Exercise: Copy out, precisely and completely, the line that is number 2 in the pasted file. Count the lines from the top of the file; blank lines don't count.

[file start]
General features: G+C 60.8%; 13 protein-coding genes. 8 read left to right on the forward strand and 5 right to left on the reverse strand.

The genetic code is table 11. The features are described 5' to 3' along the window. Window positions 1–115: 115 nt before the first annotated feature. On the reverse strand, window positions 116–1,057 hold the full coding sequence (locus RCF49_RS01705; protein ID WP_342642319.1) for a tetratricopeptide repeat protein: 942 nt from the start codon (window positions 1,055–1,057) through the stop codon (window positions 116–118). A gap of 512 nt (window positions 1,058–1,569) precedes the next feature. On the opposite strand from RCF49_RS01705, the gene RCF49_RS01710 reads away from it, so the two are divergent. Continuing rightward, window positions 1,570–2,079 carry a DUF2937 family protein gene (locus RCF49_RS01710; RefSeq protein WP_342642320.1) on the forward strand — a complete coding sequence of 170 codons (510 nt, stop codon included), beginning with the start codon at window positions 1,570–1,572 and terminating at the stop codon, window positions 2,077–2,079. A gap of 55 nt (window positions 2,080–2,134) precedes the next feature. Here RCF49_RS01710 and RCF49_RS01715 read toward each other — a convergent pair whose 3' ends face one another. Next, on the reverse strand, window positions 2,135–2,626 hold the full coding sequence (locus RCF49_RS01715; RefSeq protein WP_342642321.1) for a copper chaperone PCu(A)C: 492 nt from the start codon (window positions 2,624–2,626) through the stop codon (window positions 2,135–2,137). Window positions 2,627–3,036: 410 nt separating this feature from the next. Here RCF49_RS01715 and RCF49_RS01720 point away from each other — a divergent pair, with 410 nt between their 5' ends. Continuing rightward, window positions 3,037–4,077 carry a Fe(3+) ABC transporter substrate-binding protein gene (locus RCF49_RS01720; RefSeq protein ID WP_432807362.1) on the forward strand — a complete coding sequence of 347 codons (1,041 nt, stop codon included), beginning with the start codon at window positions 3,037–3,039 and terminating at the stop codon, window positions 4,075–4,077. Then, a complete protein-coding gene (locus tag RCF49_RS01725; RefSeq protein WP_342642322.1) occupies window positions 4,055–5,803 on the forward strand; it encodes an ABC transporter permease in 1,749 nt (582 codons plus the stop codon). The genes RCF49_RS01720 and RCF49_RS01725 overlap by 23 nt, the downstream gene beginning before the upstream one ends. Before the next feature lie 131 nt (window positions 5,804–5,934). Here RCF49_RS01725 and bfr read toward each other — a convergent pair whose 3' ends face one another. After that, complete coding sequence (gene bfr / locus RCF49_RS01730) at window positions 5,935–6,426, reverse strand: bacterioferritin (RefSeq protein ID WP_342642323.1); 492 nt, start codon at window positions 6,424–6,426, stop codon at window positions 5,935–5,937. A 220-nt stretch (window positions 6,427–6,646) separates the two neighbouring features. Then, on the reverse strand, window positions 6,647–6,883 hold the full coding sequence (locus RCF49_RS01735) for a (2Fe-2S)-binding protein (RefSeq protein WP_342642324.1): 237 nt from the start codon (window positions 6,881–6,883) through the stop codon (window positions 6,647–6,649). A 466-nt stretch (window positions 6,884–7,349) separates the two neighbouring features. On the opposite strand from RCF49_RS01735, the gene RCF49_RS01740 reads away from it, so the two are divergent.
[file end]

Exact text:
The genetic code is table 11. The features are described 5' to 3' along the window. Window positions 1–115: 115 nt before the first annotated feature. On the reverse strand, window positions 116–1,057 hold the full coding sequence (locus RCF49_RS01705; protein ID WP_342642319.1) for a tetratricopeptide repeat protein: 942 nt from the start codon (window positions 1,055–1,057) through the stop codon (window positions 116–118). A gap of 512 nt (window positions 1,058–1,569) precedes the next feature. On the opposite strand from RCF49_RS01705, the gene RCF49_RS01710 reads away from it, so the two are divergent. Continuing rightward, window positions 1,570–2,079 carry a DUF2937 family protein gene (locus RCF49_RS01710; RefSeq protein WP_342642320.1) on the forward strand — a complete coding sequence of 170 codons (510 nt, stop codon included), beginning with the start codon at window positions 1,570–1,572 and terminating at the stop codon, window positions 2,077–2,079. A gap of 55 nt (window positions 2,080–2,134) precedes the next feature. Here RCF49_RS01710 and RCF49_RS01715 read toward each other — a convergent pair whose 3' ends face one another. Next, on the reverse strand, window positions 2,135–2,626 hold the full coding sequence (locus RCF49_RS01715; RefSeq protein WP_342642321.1) for a copper chaperone PCu(A)C: 492 nt from the start codon (window positions 2,624–2,626) through the stop codon (window positions 2,135–2,137). Window positions 2,627–3,036: 410 nt separating this feature from the next. Here RCF49_RS01715 and RCF49_RS01720 point away from each other — a divergent pair, with 410 nt between their 5' ends. Continuing rightward, window positions 3,037–4,077 carry a Fe(3+) ABC transporter substrate-binding protein gene (locus RCF49_RS01720; RefSeq protein ID WP_432807362.1) on the forward strand — a complete coding sequence of 347 codons (1,041 nt, stop codon included), beginning with the start codon at window positions 3,037–3,039 and terminating at the stop codon, window positions 4,075–4,077. Then, a complete protein-coding gene (locus tag RCF49_RS01725; RefSeq protein WP_342642322.1) occupies window positions 4,055–5,803 on the forward strand; it encodes an ABC transporter permease in 1,749 nt (582 codons plus the stop codon). The genes RCF49_RS01720 and RCF49_RS01725 overlap by 23 nt, the downstream gene beginning before the upstream one ends. Before the next feature lie 131 nt (window positions 5,804–5,934). Here RCF49_RS01725 and bfr read toward each other — a convergent pair whose 3' ends face one another. After that, complete coding sequence (gene bfr / locus RCF49_RS01730) at window positions 5,935–6,426, reverse strand: bacterioferritin (RefSeq protein ID WP_342642323.1); 492 nt, start codon at window positions 6,424–6,426, stop codon at window positions 5,935–5,937. A 220-nt stretch (window positions 6,427–6,646) separates the two neighbouring features. Then, on the reverse strand, window positions 6,647–6,883 hold the full coding sequence (locus RCF49_RS01735) for a (2Fe-2S)-binding protein (RefSeq protein WP_342642324.1): 237 nt from the start codon (window positions 6,881–6,883) through the stop codon (window positions 6,647–6,649). A 466-nt stretch (window positions 6,884–7,349) separates the two neighbouring features. On the opposite strand from RCF49_RS01735, the gene RCF49_RS01740 reads away from it, so the two are divergent.